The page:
lose patience, I confess, when I hear this economic blunder advanced in support of . . . a project. "Besides, it will be a means of creating labor for the workmen."Thomas Sowell has one of his random thoughts columns today. And one of those thoughts echoes Bastiat.
The State opens a road, builds a palace, straightens a street, cuts a canal; and so gives work to certain workmen—this is what is seen: But it deprives certain other workmen of work, and this is what is not seen.
The road is begun. A thousand workmen come every morning, leave every evening, and take their wages—this is certain. If the road had not been decreed, if the supplies had not been voted, these good people would have had neither work nor salary there; this also is certain.
But is this all? Does not the operation, as a whole, contain something else? At the moment when M. Dupin pronounces the emphatic words, "The Assembly has adopted," do the millions descend miraculously on a moon-beam into the coffers of MM. Fould and Bineau? In order that the evolution may be complete, as it is said, must not the State organize the receipts as well as the expenditure? Must it not set its tax-gatherers and tax-payers to work, the former to gather, and the latter to pay? . . .
The sophism which this work is intended to refute is the more dangerous when applied to public works, inasmuch as it serves to justify the most wanton enterprises and extravagance. When a railroad or a bridge are of real utility, it is sufficient to mention this utility.
Politicians can solve almost any problem — usually by creating a bigger problem. But, so long as the voters are aware of the problem that the politicians have solved, and unaware of the bigger problems they have created, political “solutions” are a political success.Yup. That is how it works.
James Capretta explains how reconciliation can be used to repeal Obamacare without needing 60 votes in the Senate. All the GOP need are a majority in the Senate and the White House. It came in that way; it can go out that way.
Katrina Trinko pores over the weekly columns that Herman Cain has written starting in 2005 and finds some insights into Cain's political thinking.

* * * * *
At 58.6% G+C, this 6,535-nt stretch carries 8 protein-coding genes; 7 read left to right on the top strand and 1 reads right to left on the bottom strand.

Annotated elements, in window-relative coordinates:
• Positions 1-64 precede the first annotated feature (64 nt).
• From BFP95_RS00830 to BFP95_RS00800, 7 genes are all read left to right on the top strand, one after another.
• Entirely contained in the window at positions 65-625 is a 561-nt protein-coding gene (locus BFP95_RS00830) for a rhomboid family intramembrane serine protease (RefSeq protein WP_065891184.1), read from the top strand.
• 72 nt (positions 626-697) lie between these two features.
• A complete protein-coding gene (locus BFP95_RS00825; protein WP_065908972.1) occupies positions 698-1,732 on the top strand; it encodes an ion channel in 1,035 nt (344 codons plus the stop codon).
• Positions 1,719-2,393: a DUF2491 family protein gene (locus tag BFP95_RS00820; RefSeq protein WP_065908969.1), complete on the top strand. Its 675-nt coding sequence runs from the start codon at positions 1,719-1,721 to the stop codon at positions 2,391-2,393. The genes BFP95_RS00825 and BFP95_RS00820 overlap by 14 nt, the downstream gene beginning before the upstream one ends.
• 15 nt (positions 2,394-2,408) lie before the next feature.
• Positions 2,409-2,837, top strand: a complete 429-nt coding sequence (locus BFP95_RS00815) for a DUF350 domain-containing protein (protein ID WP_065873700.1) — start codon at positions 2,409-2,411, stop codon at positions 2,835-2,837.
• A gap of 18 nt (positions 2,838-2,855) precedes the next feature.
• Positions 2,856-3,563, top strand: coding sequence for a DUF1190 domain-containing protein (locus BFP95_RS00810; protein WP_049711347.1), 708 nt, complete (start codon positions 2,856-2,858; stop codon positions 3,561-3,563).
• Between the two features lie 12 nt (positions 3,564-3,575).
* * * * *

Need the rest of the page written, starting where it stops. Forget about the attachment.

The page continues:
Kathleen Parker is exactly right that it is time to discard the prejudice against Mormons. It is unseemly in our politics. We shouldn't be casting one religion against another.
The Washington Post looks at some of the history revealed in the oral history tapes from members of George H.W. Bush's presidency. I like the story about how he insisted on changing out of his tennis clothes before he entered the Oval Office because he just didn't think it was appropriate.
As Obama campaigns telling audiences that Republicans want people to die and the air to be dirty, he should watch out. The Republicans can campaign that Obama wants people to be out of work and pay more for their health care.
The GOP in the House want to pass a bill that would limit our contributions to the United Nations. Hillary Clinton is opposed.
“What are we paying for?” Mrs. Ros-Lehtinen demanded. Then she ticked off the scandals: “A UN Human Rights Council that includes such gross human rights violators as China, Russia, Saudi Arabia, and its vice-chair, Cuba. Two years after the Administration joined the Council, the Council still has undergone zero fundamental reforms, continues to pass resolution after resolution condemning Israel, and its permanent agenda item on Israel remains in place. We’re paying for the Durban process, which has been hijacked to spread anti-Israel and anti-Semitic venom.”Exactly. Why are we funding this?
Continued she: “Then there’s the U.N. Conference on Disarmament, recently chaired by North Korea. So serial proliferator North Korea presided over the UN’s disarmament body, and Iran, a regime which stones women to death, is a member of the UN Commission on the Status of Women. We’re paying for a U.N. that just appointed as the head of its Kosovo mission an individual involved with the infamous Oil-for-Food scandal, and a U.N. that goes after whistleblowers while protecting the corrupt.”
George Will excoriates both the NBA players and the owners. And rightly so. Bill Simmons is also fed up with both of them and has proposals to fix the whole mess. They should hire him as mediator.
Who would imagine such a thing? Thieves are stealing computers and donated money from Occupy Wall Street. I guess they want to share the wealth. Why should the richest at OWS be the ones with computers?
Fracking gets a clean bill of health.